Production designer Julie Berghoff details how she recreated the darker side of Los Angeles for the TNT limited series.
Julie Berghoff has a knack for designing for scary things. An Emmy Award winning production designer, Berghoff’s resume makes it appear that she has the stomach for building sets around things that terrify a viewer. With TNT’s I Am the Night, however, there is something scarier than ghosts and possessed dolls.
Revolving around the insanely true story of Fauna Hodel and her own racial identity, I Am the Night paints a lurid picture of Hollywood in the 1960’s. Men have power, and Fauna slowly learns her own family history could be tied to something much more sinister than she could possibly imagine. What Berghoff is able to achieve is nothing less than extraordinary. She creates a beautiful version of Los Angeles, but something is always brimming beneath the surface. There is glamour, yes, but the shadows hide something wicked.
While Los Angeles is front and center for most of the series, Berghoff also recreated other spaces that are just as impressive. When you have a story as wild as Fauna Hodel’s everything around it must do complete service to the story, and Berghoff rooted her designs in the character’s environments. It makes everything more personal, live in, and authentic.
You won an Emmy for designing The Handmaid’s Tale. What did you learn from designing Gilead that you could apply to Los Angeles in the 1960’s?
The process is similar in that I really dive into the characters and what their worlds look like. I like to build around who they are. I approach every project that way. It’s all about the characters and working with the directors and writers and your team to discover what their nuances are. Those nuances are the ones that come out in their environment that show you. For example, Serena’s bedroom was so meticulous and classic. We looked at the Puritan society even though there was wealth. There was no fluff. In I Am the Night, the Sowden House—which was his real home—you can almost feel the energy of the house of when he lived there. It almost has a dark energy, that house.
Oh yeah. You can feel it just watching it.
But it’s beautiful! The Mayan influence from Lloyd Wright. It’s almost a creature. I think they said the face of the house looked like jaws. For me, it felt like a cave going into the womb of something. With Jay’s apartment—this tenement housing—really showed how down and out. He’s living in old Hollywood with his Murphy bed. He was probably never in his place—just to sleep. He probably never ate there. I just wanted to think of what he surrounded himself with. Working with Patty, we came up with a color palette. We did a lot of research of what Los Angeles looked like in 1965 but also older than that, because Jay was going into morgues and government buildings that had existed from the 1920’s. The morgue was tricky to do. We basically took over this school that shut down out not far from LA. It was a kitchen for this school.
A kitchen? Oh God…
I know! But we could utilize the walk-in refrigerators and the long hallways and the tile floors. We built the walls in the morgue to sell the idea. It was really, really difficult to find buildings in Los Angeles that were 1965 or older. The bus station was the hardest. With most of the buildings in Los Angeles, the bottom structure has been redone with aluminum and glass.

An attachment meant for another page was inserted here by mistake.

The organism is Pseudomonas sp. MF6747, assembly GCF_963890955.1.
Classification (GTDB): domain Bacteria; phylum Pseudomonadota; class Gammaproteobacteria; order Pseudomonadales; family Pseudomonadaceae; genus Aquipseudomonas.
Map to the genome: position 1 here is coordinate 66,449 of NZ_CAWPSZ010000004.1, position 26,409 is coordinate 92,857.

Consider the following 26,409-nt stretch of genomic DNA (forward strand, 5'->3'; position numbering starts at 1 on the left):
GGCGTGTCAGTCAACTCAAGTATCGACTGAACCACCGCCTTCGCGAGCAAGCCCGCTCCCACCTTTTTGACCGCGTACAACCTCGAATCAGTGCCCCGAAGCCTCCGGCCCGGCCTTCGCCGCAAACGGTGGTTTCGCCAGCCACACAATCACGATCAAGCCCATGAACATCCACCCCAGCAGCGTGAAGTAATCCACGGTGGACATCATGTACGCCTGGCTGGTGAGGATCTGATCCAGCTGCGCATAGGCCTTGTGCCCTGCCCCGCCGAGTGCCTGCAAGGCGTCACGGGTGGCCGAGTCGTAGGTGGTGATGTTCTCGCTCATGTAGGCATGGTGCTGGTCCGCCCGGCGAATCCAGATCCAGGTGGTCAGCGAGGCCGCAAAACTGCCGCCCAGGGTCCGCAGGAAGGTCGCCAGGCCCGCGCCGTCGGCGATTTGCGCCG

Like overly sleek?
Just redone in a classical manner. To find something that still had the integrity to represent the time period we literally found that building on Los Angeles and 8th Street. It was empty. We were also dealing with the speed of television and sometimes we have 3 locations in a day. With that one, we were working with Matt Jensen, the DP, and saying, ‘We can put the camera in the middle of the street and angle it to the left, but you can’t look at the right’ because it had all been modernized. It was a super big team effort working with Patty and Matt and the other directors to find locations that we could bring to life in 1965.
Did you always want to do something from the 1960’s? Does something about that time period jump out at you?
I love the challenge of diving into any time period. The amazing thing about production design is the research and the knowledge you come out with. We get little PhDs with every project we go into. With 1965 LA, Chinatown was such a big influence on me as a production designer. Looking at that film, we were kind of making our own little dark version of Chinatown was really fun for me. When we were researching the movie, we found the street from the final shot of the movie, and we went there.
That’s so cool!
Yeah! We ended up shooting our Chinatown in the Hispanic area of town, in Boyle Heights. We wanted the decadence and the simplicity that it represented. It wasn’t a big tourist attraction like it is now. It was people creating their own community and sharing it and being proud of it. That’s the beauty of production design and connecting with the project.
Do you gravitate towards horror, like designing something scary? I’m a big fan of The Conjuring series as well, so I was intrigued by your horror roots in connection with I Am the Night.
I was always very much into texture and color palette. When I met James Wan to do Saw—which was my first long format project—he was talking about the doll, we connected over that from my model making days. I just went down a road of when I read a script and you can see yourself in the characters. Even with Saw with appreciating new life and not taking advantage of it and what would it be like in a roomful of glass and what you would do in order to survive. I’m intrigued by that connection. I’ve done comedy as well, so I always say I have a schizophrenic resume. Even with The Kids Are All Right with Lisa Cholodenko and this controversial shift in the dynamic of the family. It’s also the challenge, as a designer, of ‘What does that world look like?’ so I really read each script, dive into the characters and find my way.